Passage of On-Time Budget Draws AUSA Praise

Passage of On-Time Budget Draws AUSA Praise

Photo by: AUSA

Following final passage by Congress of the fiscal year 2019 defense budget, marking the first time in a decade for lawmakers to pass the full year budget before the start of the fiscal year, retired Gen. Carter F. Ham, the Association of the U.S. Army’s president and CEO, issued the following statement:

“The House of Representatives today approved a budget for America’s armed forces for the fiscal year that begins on Oct. 1.  Already approved by the Senate, the defense funding bill now goes to the President to, ideally, be signed into law before the fiscal year actually begins. Frankly, this shouldn’t be breaking news, but it is because this is the first time in 10 years—10 years!—that Congress has approved a defense budget on time, before the fiscal year begins."

“This budget is not without controversy. Strong opinions exist that $675 billion is far too much for the nation to spend on the military when there are so many competing needs. Others argue that $675 billion is barely sufficient given what some view as inadequate defense spending over many years. What nearly all can agree on is that it is far better for the military, and far better for the nation, to have a congressionally approved budget for a full year rather than the piecemeal, temporary, stopgap spending measures of the previous nine years.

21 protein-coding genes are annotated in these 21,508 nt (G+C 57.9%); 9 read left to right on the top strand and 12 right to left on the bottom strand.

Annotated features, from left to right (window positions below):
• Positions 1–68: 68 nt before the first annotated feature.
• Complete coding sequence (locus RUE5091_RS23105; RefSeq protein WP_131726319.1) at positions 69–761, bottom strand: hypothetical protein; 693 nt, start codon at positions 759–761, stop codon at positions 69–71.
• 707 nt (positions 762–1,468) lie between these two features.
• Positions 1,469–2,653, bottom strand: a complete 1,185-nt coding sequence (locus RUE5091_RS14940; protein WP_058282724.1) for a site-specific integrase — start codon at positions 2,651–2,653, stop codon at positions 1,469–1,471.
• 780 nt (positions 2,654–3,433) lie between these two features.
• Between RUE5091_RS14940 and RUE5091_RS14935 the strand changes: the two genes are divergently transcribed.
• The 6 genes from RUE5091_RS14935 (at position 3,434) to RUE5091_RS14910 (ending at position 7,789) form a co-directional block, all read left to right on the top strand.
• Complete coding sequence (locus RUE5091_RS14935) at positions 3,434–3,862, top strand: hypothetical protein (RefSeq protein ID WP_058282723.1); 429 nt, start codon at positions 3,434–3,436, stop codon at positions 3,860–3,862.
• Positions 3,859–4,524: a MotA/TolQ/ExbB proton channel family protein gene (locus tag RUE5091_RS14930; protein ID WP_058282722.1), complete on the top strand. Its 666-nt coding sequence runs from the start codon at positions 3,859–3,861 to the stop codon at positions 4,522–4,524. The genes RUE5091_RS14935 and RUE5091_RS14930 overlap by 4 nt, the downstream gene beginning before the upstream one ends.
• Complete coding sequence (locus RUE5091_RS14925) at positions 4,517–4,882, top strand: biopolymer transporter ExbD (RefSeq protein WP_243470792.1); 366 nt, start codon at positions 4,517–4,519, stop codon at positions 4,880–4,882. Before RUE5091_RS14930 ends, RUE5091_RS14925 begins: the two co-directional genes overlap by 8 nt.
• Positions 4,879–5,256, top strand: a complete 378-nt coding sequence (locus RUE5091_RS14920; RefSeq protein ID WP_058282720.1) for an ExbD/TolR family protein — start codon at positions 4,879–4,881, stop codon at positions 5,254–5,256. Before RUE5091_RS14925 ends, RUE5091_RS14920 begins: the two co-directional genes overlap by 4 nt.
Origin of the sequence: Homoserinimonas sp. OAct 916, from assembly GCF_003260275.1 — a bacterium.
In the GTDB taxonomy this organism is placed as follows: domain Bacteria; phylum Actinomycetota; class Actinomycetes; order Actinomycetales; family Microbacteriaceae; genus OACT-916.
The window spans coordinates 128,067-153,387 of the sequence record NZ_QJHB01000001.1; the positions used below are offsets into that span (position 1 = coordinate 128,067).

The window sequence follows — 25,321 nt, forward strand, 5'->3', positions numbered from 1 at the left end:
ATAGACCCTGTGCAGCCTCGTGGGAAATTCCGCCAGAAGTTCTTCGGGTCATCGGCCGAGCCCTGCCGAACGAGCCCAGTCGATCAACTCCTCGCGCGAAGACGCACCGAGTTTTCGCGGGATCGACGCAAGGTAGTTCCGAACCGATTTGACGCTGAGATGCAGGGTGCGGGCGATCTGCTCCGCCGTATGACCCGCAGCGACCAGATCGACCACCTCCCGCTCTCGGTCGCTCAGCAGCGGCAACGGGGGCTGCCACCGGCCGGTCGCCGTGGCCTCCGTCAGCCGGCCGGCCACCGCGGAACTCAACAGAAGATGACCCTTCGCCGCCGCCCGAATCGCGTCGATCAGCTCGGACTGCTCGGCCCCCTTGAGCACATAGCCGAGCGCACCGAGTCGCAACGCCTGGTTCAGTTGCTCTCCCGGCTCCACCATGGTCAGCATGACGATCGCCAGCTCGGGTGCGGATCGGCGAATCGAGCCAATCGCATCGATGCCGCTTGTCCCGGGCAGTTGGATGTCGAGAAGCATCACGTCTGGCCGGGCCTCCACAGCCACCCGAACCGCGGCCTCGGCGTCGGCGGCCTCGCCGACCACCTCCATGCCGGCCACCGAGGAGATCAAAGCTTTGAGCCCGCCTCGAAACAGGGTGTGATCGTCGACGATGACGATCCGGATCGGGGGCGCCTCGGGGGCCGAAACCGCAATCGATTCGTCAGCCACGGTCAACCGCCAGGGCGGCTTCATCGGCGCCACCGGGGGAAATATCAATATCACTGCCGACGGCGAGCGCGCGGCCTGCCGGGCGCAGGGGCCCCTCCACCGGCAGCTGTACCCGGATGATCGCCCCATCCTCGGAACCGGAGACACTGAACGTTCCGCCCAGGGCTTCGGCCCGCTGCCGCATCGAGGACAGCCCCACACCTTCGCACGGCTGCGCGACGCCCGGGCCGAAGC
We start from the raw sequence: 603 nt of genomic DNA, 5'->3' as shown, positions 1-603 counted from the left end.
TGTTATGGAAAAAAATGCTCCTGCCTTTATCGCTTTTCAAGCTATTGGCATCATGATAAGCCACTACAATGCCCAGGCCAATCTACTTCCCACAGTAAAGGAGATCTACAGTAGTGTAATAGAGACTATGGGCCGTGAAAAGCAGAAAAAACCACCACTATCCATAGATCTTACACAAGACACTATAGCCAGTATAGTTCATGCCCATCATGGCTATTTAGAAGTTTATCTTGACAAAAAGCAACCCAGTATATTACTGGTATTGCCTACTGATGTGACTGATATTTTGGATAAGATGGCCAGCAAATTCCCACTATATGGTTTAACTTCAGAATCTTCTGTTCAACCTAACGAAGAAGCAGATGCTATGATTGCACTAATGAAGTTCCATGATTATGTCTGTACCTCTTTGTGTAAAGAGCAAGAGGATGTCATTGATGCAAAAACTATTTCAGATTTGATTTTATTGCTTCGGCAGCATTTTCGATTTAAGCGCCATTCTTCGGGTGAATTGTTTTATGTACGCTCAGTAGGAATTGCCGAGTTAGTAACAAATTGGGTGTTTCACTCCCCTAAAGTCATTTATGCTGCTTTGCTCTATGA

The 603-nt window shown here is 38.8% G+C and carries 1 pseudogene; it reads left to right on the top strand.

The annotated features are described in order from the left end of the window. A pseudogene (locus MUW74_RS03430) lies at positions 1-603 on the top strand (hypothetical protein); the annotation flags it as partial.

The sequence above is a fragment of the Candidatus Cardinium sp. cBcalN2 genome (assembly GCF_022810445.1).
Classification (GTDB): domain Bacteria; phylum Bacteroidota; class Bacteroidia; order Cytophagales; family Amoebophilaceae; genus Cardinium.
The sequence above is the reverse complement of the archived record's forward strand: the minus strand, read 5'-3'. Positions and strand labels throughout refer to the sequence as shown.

“So, a huge “thank you” to Congress for passing the Fiscal Year 2019 Budget. Let’s make this return to “normal order” an enduring standard. The process for the Fiscal Year 2020 budget has already begun. All parties—the military services, the Office of the Secretary of Defense, the Office of Management and Budget, the Congress and the President—must commit now to completing their work on time so we do not send America’s military back into the budgetary tailspin of the past nine years.

“Next year’s defense budget is particularly important because the threat of sequestration continues to hang over the federal government. Up to $53 billion could be cut from the defense budget if Congress cannot reach agreement to remove or adjust the limits set in the 2011 Budget Control Act. That is a disaster that would reverse any value from finally approving the Fiscal Year 2019 defense budget on time.”